A masked mother and child take a walk along the Chaguanas Main Road on Tuesday.

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Chief Medical Officer in the Ministry of Health Dr Roshan Parasram says they are monitoring developments surrounding the airborne transmission of COVID-19.

Responding to a question on the latest development at the ministry’s virtual press conference yesterday, Parasram assured the ministry was keeping “an eye” on it.

“I have not seen any evidence coming from the scientific sector in Trinidad indicating we have aerosolisation outside of what we previously mentioned but we would continue to follow the emerging new trends in terms of the viral behaviour and of course adapt our public health response as need be,” Parasram said.

Should this be true, Parasram said there would need to be a more stringent adherence to the public health measures outlined by the ministry.

“Aerosolisation in general increases the rate at which any virus spreads, so there’s an increased risk of spread in the population. So if it is the case we are dealing with an aerosolised virus, the public health measures we have in place need to be adhered to in a more stringent fashion, especially wearing masks in public,” he said.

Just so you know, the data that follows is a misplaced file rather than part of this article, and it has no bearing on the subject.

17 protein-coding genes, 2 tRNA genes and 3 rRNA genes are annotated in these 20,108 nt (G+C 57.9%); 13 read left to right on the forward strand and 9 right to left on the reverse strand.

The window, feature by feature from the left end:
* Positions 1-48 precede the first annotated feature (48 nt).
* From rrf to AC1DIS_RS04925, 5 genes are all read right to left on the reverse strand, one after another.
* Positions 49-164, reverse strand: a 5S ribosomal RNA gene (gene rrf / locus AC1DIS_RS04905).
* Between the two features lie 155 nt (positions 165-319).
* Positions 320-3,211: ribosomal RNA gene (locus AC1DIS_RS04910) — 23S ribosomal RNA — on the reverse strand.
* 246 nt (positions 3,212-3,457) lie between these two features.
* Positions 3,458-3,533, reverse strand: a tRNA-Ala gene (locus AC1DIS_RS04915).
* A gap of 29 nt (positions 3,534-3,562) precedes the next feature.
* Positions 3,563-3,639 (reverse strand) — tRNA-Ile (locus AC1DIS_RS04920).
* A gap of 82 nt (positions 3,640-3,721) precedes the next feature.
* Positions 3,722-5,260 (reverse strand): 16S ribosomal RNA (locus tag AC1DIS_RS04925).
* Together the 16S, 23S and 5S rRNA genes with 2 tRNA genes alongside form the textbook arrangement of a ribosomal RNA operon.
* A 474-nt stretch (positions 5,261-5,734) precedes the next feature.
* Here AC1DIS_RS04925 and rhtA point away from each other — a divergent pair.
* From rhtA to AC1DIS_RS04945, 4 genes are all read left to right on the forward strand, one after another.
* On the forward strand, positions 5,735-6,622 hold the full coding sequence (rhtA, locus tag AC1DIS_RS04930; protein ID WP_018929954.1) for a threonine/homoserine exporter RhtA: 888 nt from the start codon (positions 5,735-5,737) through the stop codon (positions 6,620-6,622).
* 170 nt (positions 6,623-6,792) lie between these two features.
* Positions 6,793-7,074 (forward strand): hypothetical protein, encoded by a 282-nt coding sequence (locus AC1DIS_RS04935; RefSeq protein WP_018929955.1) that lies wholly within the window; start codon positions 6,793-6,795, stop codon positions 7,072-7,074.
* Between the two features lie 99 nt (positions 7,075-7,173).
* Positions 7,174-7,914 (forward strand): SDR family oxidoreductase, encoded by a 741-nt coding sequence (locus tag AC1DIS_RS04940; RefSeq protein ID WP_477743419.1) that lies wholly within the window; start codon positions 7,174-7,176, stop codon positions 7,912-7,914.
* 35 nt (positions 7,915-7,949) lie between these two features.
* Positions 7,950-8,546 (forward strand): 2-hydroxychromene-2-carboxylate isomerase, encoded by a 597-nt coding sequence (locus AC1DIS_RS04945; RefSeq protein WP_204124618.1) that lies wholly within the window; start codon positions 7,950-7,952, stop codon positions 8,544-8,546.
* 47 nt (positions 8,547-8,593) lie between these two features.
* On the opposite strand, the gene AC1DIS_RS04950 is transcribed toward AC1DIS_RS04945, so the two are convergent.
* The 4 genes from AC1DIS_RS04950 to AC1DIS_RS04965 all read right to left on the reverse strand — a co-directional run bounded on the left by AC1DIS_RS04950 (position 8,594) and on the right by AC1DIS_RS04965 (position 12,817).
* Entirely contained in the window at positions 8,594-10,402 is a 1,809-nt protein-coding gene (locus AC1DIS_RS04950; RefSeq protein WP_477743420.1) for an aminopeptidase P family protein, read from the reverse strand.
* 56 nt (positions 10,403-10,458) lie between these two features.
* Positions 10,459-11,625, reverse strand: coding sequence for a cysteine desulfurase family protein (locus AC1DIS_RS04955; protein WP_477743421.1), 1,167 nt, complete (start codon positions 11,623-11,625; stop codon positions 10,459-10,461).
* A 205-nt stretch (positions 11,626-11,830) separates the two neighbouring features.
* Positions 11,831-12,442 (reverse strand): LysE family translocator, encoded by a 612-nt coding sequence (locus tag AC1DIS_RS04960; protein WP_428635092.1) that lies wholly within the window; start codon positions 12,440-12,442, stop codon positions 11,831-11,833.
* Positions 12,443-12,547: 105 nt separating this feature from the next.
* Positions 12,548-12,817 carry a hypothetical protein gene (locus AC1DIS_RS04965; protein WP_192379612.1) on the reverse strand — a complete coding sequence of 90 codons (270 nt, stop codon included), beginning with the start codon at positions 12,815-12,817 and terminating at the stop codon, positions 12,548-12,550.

The novel coronavirus has previously been thought to be transmitted through droplets from an infected person. However, if the emerging evidence is to be proven, this would mean the virus could travel further and linger in the air longer than initially anticipated. This could also decrease the effectiveness of cloth masks at preventing the transmission of the virus.

However, with the current evidence before them, the Chief Medical Officer said the current public health measures would suffice to protect the population.

In an open letter to the World Health Organisation (WHO), over 200 scientists from 32 countries challenged the WHO’s position that the virus was only being transmitted only via droplets. The scientists said the WHO underestimated the possibility of airborne transmission, citing emerging evidence of it occurring. Since the publishing of the letter, the WHO has acknowledged the possibility of airborne transmission. However, that evidence would need to be thoroughly evaluated before the scientists’ conclusion can be accepted.